Last weekend, we stirred up a hornets’ nest with two posts (here and here) about out-of-control dogs in the reserve. There have been so many comments, messages and mails from park-goers and dog owners, all of them pertinent, that we feel we should summarise the situation.Continue reading “Summary”
A blood vein moth photographed in the reserve by Clive KnightContinue reading
Dog, used as an adjective, as in dog’s mercury or dog Latin, can be disparaging: it means something is not quite the real thing. But dog rose is a direct translation of the Latin, Rosa Canina, so named in classical times because the root of the dog rose was believed to be a cure for the bite of a mad dog.Continue reading “Rosa canina”
The Odonata season is with us. Here are pictures of azure damselflies, male and female, (Coenagrion puella) taken in the reserve by Clive Knight.
Conservation status: common and widespread
by Simon Knight
The weekend of May 21st and 22nd was pretty special for me in the reserve.Continue reading
The record breaking swifts are back from their winter feeding grounds.Continue reading
Thanks to all who took part in the weekend’s very informative and civilised discussion about dogs and their owners in the reserve. In this age of ill-mannered and often anonymous online rage and blame, we appreciated everybody’s restraint as they made their points. We will make sure that all your comments reach Wiltshire County’s Countryside Team and we will return to the subject during the week. Thank you again.
We have received from Simon Knight, our wildlife photographer, a very disturbing report of what we can only describe as an attack by an out of control dog.Read on for Simon’s report
This is a fig gall on an elm leaf in the hedge between Sleepers and Cornfield. It is caused by Tetraneura ulmi, an elm-grass root aphid with a very complicated and quite astonishing life cycle.Continue reading “Fig gall”
A willow warbler (Phylloscopus trochilus) photographed in the reserve by Cheryl Cronnie.
Audio: Willow Warbler by Stephen Barlow (CC BY-NC-SA 4.0) xeno-canto.org
The female small tortoiseshell butterfly lays her eggs on nettles. Every year there are small tortoiseshell caterpillars somewhere among the nettles next to the path as you walk up the hill through Simpson’s Field.Continue reading “Small Tortoiseshell Caterpillars”
This week, bracken has been identified for the first time in the reserve, in the corner of Sheep Field, under the oaks.Continue reading “Bracken”
A small copper (Lycaena phlaeas) photographed in the reserve at the weekend by Clive Knight.
On Friday afternoon the feral honey bee colony in oak tree 5532 swarmed. Julie Newblé found the swarm hanging from a blackthorn branch in the hedge between Puddle Corner and the decorated Bridge and used the last of her phone’s charge to photograph it. In her picture you can just see the swarm’s home tree, oak 5532, in the background.Continue reading “Swarm”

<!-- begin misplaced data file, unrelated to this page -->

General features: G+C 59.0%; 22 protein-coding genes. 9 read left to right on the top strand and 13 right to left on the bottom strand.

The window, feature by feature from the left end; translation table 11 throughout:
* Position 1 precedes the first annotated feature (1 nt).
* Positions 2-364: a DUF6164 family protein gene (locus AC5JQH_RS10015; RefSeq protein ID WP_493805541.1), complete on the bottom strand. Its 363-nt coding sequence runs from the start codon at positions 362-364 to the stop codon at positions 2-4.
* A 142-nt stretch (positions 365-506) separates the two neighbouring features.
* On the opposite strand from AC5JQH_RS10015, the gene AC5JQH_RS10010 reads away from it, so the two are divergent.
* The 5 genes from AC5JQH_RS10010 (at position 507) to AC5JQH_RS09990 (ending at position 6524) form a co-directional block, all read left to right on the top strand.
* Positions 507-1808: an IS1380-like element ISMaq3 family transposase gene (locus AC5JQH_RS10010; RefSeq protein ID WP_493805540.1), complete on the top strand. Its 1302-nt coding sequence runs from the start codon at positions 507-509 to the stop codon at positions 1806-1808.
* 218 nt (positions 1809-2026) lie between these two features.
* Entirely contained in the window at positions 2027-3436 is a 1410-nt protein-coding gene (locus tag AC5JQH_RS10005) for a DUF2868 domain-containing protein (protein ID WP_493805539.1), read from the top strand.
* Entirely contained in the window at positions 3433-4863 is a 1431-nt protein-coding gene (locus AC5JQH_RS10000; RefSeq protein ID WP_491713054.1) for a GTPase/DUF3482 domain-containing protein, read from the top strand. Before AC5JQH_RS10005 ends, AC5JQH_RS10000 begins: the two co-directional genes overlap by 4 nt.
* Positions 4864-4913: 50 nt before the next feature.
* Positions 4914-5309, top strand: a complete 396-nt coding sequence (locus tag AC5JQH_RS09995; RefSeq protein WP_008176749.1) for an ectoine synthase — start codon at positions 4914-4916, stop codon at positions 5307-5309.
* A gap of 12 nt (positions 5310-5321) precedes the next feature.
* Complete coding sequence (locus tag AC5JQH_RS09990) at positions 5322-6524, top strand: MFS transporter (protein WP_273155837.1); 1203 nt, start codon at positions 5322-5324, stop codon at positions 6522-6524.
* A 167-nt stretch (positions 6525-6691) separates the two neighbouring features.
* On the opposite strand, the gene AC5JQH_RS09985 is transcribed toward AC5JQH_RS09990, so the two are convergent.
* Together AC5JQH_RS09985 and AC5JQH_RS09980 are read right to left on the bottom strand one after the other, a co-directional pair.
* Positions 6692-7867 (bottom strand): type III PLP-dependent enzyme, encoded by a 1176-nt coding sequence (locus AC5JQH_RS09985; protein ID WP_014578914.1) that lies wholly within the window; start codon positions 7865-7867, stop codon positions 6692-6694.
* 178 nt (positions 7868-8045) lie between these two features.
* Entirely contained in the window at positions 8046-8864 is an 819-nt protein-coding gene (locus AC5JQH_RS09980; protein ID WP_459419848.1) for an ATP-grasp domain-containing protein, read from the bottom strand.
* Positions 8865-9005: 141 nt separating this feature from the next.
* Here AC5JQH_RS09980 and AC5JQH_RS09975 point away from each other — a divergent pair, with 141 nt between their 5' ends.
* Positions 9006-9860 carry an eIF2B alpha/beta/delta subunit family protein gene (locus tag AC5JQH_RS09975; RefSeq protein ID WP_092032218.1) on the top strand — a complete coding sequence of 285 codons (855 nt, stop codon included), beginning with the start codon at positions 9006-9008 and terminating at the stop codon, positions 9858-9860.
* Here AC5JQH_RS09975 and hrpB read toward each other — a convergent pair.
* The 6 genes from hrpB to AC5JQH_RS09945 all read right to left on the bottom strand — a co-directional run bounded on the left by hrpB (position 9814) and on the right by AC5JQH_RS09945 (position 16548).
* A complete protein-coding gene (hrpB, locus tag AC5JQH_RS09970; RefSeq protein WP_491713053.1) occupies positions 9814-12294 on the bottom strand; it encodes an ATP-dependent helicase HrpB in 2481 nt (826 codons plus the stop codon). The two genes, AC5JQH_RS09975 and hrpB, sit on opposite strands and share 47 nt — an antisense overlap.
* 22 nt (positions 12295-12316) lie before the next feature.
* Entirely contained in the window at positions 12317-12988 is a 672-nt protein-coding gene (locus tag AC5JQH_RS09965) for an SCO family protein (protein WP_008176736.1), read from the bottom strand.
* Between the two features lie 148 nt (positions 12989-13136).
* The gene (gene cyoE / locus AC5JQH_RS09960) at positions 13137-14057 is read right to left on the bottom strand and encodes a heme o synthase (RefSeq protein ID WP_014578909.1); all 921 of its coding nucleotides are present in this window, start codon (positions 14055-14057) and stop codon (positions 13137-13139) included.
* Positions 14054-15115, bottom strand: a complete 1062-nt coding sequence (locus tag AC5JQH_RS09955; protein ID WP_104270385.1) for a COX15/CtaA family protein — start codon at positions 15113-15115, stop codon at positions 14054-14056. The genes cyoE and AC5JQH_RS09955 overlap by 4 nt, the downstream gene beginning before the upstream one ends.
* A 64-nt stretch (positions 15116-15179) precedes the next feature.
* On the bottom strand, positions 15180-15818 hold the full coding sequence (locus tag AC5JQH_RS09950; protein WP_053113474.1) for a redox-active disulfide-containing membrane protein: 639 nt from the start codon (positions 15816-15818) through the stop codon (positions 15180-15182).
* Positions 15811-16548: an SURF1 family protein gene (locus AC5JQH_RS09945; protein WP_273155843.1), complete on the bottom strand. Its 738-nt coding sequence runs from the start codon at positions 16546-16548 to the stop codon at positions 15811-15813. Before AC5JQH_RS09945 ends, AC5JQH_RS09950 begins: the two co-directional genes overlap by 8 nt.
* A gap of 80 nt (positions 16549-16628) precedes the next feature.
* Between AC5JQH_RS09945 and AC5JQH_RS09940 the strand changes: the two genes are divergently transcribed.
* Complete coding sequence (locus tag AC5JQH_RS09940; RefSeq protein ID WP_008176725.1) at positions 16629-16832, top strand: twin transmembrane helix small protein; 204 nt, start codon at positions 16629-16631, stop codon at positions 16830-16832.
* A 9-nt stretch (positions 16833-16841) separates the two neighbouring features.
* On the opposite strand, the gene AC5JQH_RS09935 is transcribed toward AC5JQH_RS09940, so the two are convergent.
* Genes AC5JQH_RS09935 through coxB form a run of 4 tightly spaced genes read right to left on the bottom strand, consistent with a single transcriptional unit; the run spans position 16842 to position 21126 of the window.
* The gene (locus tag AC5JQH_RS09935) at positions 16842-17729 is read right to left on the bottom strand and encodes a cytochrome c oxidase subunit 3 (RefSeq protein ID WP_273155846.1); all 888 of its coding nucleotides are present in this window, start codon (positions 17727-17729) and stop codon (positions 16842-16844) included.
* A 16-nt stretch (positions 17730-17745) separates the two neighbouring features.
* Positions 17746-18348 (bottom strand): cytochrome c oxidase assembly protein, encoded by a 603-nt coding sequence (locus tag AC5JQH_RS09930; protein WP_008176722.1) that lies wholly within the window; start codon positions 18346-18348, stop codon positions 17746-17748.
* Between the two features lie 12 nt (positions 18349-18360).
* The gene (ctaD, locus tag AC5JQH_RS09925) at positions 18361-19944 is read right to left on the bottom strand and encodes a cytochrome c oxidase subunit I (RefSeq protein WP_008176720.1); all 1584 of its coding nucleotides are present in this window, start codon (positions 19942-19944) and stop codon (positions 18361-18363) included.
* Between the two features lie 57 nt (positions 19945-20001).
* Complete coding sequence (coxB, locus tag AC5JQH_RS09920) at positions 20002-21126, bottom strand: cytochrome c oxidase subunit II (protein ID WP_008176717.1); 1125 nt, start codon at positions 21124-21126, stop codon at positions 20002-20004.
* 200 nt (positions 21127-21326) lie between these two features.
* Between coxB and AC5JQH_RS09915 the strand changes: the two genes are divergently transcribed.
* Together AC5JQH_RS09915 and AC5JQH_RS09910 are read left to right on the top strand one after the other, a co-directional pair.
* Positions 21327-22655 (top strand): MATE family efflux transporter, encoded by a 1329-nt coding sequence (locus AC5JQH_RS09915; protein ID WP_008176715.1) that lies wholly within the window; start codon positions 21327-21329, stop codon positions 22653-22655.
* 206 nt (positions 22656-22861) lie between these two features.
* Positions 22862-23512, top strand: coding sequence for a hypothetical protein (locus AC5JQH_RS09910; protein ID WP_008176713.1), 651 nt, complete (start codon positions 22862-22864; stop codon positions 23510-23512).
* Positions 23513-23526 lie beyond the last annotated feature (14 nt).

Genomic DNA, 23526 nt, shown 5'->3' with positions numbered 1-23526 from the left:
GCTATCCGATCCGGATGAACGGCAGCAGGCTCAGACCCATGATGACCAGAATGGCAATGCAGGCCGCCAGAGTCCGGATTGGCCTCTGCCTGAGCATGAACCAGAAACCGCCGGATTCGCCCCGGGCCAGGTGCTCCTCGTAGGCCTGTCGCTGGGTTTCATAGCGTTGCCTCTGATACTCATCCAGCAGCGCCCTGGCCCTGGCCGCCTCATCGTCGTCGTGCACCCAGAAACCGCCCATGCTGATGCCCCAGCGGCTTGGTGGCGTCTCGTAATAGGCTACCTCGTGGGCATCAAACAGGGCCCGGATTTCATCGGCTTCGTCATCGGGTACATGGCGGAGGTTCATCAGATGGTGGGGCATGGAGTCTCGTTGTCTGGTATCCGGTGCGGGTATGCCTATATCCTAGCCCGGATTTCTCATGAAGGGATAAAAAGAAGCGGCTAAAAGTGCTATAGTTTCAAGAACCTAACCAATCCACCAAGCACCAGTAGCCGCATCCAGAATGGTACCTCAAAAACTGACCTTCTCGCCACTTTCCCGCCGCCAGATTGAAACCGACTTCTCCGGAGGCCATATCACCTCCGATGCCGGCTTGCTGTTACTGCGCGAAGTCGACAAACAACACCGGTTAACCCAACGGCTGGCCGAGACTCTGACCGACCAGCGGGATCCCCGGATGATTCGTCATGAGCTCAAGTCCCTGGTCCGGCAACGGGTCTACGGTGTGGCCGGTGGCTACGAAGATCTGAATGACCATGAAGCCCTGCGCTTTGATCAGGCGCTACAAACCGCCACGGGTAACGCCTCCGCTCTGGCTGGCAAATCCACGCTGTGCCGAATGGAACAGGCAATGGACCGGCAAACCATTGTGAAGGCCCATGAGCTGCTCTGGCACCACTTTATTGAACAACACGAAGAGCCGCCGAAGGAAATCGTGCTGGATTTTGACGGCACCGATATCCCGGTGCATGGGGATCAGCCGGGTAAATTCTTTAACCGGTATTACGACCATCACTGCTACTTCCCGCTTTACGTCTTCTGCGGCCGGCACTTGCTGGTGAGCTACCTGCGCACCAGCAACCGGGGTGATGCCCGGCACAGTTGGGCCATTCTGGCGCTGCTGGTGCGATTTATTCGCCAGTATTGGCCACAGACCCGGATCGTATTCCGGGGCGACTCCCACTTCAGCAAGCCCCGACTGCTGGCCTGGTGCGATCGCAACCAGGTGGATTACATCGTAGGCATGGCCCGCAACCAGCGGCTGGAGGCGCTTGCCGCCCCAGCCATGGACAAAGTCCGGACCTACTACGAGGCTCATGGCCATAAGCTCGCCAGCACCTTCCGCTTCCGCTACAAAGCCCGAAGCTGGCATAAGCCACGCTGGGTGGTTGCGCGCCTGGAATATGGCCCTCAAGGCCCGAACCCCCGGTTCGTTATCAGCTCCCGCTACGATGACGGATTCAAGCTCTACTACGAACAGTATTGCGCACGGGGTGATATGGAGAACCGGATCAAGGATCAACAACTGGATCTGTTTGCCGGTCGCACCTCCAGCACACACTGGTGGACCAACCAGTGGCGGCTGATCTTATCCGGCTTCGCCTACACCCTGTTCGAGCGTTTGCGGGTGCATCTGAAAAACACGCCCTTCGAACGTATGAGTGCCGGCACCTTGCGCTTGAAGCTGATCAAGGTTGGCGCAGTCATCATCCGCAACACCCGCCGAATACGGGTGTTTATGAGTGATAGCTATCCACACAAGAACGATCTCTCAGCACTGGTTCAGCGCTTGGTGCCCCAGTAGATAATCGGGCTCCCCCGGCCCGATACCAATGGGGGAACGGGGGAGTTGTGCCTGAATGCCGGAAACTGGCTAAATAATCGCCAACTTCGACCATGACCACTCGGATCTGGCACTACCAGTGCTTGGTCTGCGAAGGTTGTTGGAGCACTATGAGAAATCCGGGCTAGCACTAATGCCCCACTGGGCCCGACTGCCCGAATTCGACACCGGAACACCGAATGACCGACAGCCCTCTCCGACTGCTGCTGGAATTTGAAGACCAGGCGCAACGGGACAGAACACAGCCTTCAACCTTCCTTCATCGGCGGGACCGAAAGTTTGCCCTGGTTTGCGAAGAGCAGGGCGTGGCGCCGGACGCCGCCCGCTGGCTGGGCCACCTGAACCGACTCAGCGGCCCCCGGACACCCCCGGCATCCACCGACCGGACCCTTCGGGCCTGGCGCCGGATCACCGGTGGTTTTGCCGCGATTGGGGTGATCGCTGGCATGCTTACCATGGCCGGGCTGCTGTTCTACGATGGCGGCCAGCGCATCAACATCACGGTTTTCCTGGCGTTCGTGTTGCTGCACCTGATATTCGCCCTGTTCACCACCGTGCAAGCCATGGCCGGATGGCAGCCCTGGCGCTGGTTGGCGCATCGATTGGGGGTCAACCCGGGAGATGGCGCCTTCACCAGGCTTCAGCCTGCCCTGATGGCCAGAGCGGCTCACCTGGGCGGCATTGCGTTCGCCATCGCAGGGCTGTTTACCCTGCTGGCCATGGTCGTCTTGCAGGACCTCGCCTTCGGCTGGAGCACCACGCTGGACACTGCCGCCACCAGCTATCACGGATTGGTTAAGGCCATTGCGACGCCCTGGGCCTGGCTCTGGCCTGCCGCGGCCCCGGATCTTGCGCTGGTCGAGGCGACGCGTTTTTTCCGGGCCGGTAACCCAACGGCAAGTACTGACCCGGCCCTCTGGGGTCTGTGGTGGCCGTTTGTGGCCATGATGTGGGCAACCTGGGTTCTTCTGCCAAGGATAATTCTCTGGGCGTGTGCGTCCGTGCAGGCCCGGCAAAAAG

The warm weather has woken up the reserve’s invertebrate inhabitants and set them about their business. Here are half a dozen that the Friends have met and photographed this week.Continue reading
Clive Knight has discovered and photographed a new species of fly in the reserve. He writes:Continue reading “New species”
Clive Knight has photographed a great tit at its nest site in one of the reserve’s oaks.Continue reading
by Simon Knight
There’s not a huge amount of easy-to-spot insect life at the moment. There will be the odd butterfly or two about: speckled wood, peacock, brimstone, small white, comma, green-veined white and holly blue. I managed to photograph this perfect male green-veined white in the picnic area whilst deliberating over whether to continue to feed the birds in the picnic area.Continue reading
A song thrush singing from its perch right at the top of one of the reserve’s oak trees, photographed by Ian Bushell.
Song Thrush (Turdus philomelos) recorded by David Bisset (CC BY-NC-SA 4.0) xeno-canto.org
by Ian Bushell
I photographed this fly by the pond on Saturday. It’s Empis tessellata, one of the larger species of Dance or Dagger Flies. It can be seen from April to August.Continue reading “Dagger Fly”
Scientific name: Cardamine pratensis
Common names: lady’s smock, milkmaids
Habitat: damp grassland
Conservation status: least concern, common and widespread.
While they were tidying up the edge of the big pond last week, the Friends found a drinker moth caterpillar (Euthrix potatoria), so called because it is believed to drink drops of dew on grass stems.Continue reading “Drinker moth caterpillar”
The swallows, house martins and swifts have all returned now and are hunting for winged insects over the reserve. Here is a short video to help you tell the three species apart.